Will retrofitting speed-up the E-mobility transition?

by Niccolò Ferrari


In Europe alone, there are 250 million circulating, and supposedly functioning, vehicles. In The United States of America, 270 million. Out of this half billion, just a tiny fraction consists of electric cars or trucks. Since legislations, automotive companies and technological progress are pushing towards an electrical revolution and promoting new electric vehicle sales, a few heavy, but non-negligible question should ring in the minds of mindful consumers: “what about the old vehicles that will be scrap? Do they really have to be scrapped? What would the environmental impact of this transition be? Am I doing the most environmental-conscious decision by purchasing a new electric car?”

Moreover, nowadays every person looking to buy a new car, could choose from a very wide and interesting EVs catalogue, from tiny city cars such as the FIAT 500e, to high performance sedans such as the Porsche Taycan, or Tesla Model S.  But nothing costs less than 20 thousand dollars. To successfully complete an electric revolution, there must be a cheaper alternative to this.

But is there a single solution to both problems? 

A flourishing niche of electric mobility is the so-called “Retrofitting” industry. Companies that offer conversion kits for perfectly functioning vehicles, that would otherwise end up polluting the world, not through the road, but through their graveyard. Producing vehicles has an environmental impact often neglected by industry, legislators, and final customers. Scrapping such vehicles, that unless for their ICE-nature, are perfectly fine, would have a catastrophic impact. Start-ups and established manufacturers are developing and already offer concrete solutions, to convert existing ICE vehicles to electric or eco-friendlier ones. 

MAGNA, world leader of automotive powertrain components, such as gearboxes, developed the EtelligentForce force 4x4 powertrain system. A conversion kit developed for trucks and pickups, that replaces the original powertrain with an electric one, without needing to replace or modify the original braking and suspension assembly. This solution also gives a noticeable advance: torque vectoring and in electric traction control, which could become very useful for off-road vehicles on low-grip roads and trails.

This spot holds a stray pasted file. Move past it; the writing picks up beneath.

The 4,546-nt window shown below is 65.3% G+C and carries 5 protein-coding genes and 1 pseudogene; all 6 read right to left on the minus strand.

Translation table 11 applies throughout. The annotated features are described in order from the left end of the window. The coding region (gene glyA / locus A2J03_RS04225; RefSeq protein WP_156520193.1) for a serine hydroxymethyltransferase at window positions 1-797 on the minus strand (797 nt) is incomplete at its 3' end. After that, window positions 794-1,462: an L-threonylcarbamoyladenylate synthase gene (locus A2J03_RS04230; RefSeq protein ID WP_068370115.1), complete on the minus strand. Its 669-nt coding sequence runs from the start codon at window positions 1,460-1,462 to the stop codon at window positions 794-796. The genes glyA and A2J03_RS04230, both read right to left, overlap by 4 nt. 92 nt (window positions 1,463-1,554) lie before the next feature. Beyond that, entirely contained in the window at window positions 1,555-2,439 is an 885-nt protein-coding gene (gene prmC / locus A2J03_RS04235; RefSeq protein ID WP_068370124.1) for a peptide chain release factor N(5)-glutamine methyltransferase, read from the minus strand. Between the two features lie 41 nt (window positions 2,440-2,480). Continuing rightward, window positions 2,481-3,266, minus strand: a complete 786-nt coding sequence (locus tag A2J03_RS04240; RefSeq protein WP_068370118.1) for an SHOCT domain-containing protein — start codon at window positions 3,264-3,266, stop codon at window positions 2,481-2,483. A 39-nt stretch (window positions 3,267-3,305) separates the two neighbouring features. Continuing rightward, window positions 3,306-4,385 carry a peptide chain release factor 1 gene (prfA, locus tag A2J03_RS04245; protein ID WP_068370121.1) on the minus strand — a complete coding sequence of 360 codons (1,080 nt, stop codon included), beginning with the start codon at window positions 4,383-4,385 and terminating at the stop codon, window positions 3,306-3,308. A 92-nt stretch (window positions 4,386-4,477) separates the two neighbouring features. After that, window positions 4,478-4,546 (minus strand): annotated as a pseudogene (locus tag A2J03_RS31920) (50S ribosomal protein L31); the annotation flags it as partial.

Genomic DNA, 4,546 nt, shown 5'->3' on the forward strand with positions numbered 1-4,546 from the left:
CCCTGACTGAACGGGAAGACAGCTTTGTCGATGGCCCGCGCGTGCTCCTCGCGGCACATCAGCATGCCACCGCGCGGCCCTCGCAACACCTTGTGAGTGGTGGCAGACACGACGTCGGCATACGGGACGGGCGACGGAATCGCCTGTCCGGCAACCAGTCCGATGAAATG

Considering growing start-ups, the French retrofitting industry is booming, also driven by legislations if compared to other countries.

As an example, Phoenix Mobility is already retrofitting commercial vehicles, such as Renault Trafic or similar, with electric powertrains. Unfortunately, milage is still quite low for this kind of application, since less than 200 kms does not allow for a full day of deliveries in most cases. 

Considering personal use vehicles, one of the most interesting companies is TRANSITION-ONE. A French company that sells conversion kits for already 6 commonly sold vehicles, such as Fiat 500, Mini Cooper, Renault Clio and VW Polo. They offer a complete service, from the initial inspection (the car must be at least 5 years old and in good mechanical condition) to the final delivery. With ranges of around 200 kms and a 5-hour complete recharge, these converted cars can fulfil daily activities for most of the users. And all of this for exactly 5000 euros. Way cheaper than a new car, right?

Finally, a curious and fun niche of retrofitting is the vintage cars resto-mod scene. Although quite controversial, the idea of driving a, say, 1984 electric Porsche in the streets the city centre is quite appalling to some. Emission legislations hit on vintage cars too and companies like Retrofuture, also from France, already offer conversion kits for some of the most loved models. Of course, the budget requires bigger pockets than the average. But in case spare parts, or replacement engines become rarer, this might be a concrete alternative to keep those beautiful machines running on the road.

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